For the past few years, the Community Foundation has been actively discussing new ways to support emerging nonprofit organizations. Long-term success in the nonprofit world can be difficult to achieve, and the rate of failure is high.
At the same time, the Community Foundation has also been looking for ways to build racial equity through its work to support nonprofits. Within the challenges of 2020, an opportunity to combine the two efforts emerged.
As our community dealt with the pandemic, social unrest, and the derecho, a number of grassroots groups were working to meet needs and provide opportunities. The Community Foundation is partnering with emerging Black and Brown leaders through a new cohort called Thrive.
“By supporting these leaders and amplifying their voices, we feel the community will see innovative solutions that include and respect those being served,” said Rachel Rockwell, SET Program Officer. “We’re very excited about the work they are doing.”
The five Thrive cohort members, along with Foundation staff, will participate in group learning activities over the next two years to strengthen nonprofit leadership skills and explore organizational best practices. In addition to monthly meetings and individual conversations, each organization will also receive a $2,500 grant quarterly.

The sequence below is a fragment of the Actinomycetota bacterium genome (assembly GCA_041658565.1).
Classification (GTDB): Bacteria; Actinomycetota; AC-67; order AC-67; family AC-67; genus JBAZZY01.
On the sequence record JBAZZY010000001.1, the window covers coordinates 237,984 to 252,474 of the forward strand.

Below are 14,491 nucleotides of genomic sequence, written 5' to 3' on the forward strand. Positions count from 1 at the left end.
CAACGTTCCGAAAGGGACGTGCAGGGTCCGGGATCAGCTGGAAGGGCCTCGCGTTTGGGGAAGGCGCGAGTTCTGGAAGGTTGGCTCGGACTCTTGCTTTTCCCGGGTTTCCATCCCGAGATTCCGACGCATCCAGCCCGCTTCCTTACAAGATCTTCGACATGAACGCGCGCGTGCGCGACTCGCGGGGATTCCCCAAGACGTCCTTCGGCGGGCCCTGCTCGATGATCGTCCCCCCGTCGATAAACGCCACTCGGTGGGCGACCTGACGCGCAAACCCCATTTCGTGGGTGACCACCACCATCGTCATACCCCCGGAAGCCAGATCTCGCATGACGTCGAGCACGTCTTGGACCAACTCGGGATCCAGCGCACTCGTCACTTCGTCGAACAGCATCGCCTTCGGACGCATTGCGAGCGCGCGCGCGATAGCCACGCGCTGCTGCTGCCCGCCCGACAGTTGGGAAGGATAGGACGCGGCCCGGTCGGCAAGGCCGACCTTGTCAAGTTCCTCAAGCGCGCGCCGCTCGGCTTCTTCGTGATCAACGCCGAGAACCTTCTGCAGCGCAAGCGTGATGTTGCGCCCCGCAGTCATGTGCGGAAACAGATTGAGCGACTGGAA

The participants include:
Mugisha Bwenge, immigrant from the Democratic Republic of Congo and founder of United We March Forward, whose mission is to provide hope through education, encouragement, and empowerment to families and communities.
Keeyon Carter, co-founder, President, and Lead Pastor at Wellington Heights Community Church, a multicultural community joining God in the reconciliation of all things through worship, reconciliation, and neighborhood development.
Leslie Neely, volunteer and co-founder of Advocates for Social Justice. The organization’s mission is to create social, political, and environmental change within the Cedar Rapids community, prioritizing the objectives of the #BLM movement.
Jorel Robinson, volunteer and co-founder of Big Bang Foundation, and a Cedar Rapids native. The mission of the organization is to connect with local youth and help motivate and inspire as many as they can to care for themselves, their community, and to aspire to be their best self.
Bridgette Williams-Robinson, founder of Bridge Under the Bridge, who began providing daily hot meals to anyone in need following the derecho. The organization believes that choosing between feeding your family and paying a bill should never be a choice you need to make.